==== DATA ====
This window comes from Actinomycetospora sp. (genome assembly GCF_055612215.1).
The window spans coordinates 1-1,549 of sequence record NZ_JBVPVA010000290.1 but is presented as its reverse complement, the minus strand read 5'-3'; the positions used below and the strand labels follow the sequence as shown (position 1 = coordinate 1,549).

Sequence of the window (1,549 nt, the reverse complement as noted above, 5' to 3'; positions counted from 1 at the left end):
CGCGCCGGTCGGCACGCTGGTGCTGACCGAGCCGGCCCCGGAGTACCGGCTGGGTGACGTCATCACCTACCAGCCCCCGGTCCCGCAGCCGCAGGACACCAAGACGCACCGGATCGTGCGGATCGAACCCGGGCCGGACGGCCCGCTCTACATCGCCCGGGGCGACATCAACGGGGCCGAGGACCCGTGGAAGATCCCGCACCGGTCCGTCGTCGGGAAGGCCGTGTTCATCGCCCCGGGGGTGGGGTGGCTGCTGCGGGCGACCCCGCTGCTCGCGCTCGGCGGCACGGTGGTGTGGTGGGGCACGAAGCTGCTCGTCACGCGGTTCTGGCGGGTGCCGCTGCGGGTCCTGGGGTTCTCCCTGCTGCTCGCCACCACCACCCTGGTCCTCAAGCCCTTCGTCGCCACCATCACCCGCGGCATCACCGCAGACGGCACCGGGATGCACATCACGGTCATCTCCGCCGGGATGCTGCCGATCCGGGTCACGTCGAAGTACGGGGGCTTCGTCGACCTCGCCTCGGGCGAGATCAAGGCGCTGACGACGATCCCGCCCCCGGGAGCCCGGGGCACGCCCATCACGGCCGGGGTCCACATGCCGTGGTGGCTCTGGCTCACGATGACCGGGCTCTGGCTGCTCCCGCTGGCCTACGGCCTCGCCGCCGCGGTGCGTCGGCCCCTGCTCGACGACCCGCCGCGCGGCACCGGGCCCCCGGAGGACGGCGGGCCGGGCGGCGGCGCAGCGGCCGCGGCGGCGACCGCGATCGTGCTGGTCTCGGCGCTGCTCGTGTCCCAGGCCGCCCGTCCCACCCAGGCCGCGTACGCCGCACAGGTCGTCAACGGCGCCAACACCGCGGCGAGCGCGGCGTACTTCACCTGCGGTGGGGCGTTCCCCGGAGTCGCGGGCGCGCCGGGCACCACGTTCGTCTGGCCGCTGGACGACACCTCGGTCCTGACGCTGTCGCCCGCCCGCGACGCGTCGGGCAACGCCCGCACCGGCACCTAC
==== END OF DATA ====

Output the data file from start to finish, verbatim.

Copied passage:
This window comes from Actinomycetospora sp. (genome assembly GCF_055612215.1).
The window spans coordinates 1-1,549 of sequence record NZ_JBVPVA010000290.1 but is presented as its reverse complement, the minus strand read 5'-3'; the positions used below and the strand labels follow the sequence as shown (position 1 = coordinate 1,549).

Sequence of the window (1,549 nt, the reverse complement as noted above, 5' to 3'; positions counted from 1 at the left end):
CGCGCCGGTCGGCACGCTGGTGCTGACCGAGCCGGCCCCGGAGTACCGGCTGGGTGACGTCATCACCTACCAGCCCCCGGTCCCGCAGCCGCAGGACACCAAGACGCACCGGATCGTGCGGATCGAACCCGGGCCGGACGGCCCGCTCTACATCGCCCGGGGCGACATCAACGGGGCCGAGGACCCGTGGAAGATCCCGCACCGGTCCGTCGTCGGGAAGGCCGTGTTCATCGCCCCGGGGGTGGGGTGGCTGCTGCGGGCGACCCCGCTGCTCGCGCTCGGCGGCACGGTGGTGTGGTGGGGCACGAAGCTGCTCGTCACGCGGTTCTGGCGGGTGCCGCTGCGGGTCCTGGGGTTCTCCCTGCTGCTCGCCACCACCACCCTGGTCCTCAAGCCCTTCGTCGCCACCATCACCCGCGGCATCACCGCAGACGGCACCGGGATGCACATCACGGTCATCTCCGCCGGGATGCTGCCGATCCGGGTCACGTCGAAGTACGGGGGCTTCGTCGACCTCGCCTCGGGCGAGATCAAGGCGCTGACGACGATCCCGCCCCCGGGAGCCCGGGGCACGCCCATCACGGCCGGGGTCCACATGCCGTGGTGGCTCTGGCTCACGATGACCGGGCTCTGGCTGCTCCCGCTGGCCTACGGCCTCGCCGCCGCGGTGCGTCGGCCCCTGCTCGACGACCCGCCGCGCGGCACCGGGCCCCCGGAGGACGGCGGGCCGGGCGGCGGCGCAGCGGCCGCGGCGGCGACCGCGATCGTGCTGGTCTCGGCGCTGCTCGTGTCCCAGGCCGCCCGTCCCACCCAGGCCGCGTACGCCGCACAGGTCGTCAACGGCGCCAACACCGCGGCGAGCGCGGCGTACTTCACCTGCGGTGGGGCGTTCCCCGGAGTCGCGGGCGCGCCGGGCACCACGTTCGTCTGGCCGCTGGACGACACCTCGGTCCTGACGCTGTCGCCCGCCCGCGACGCGTCGGGCAACGCCCGCACCGGCACCTAC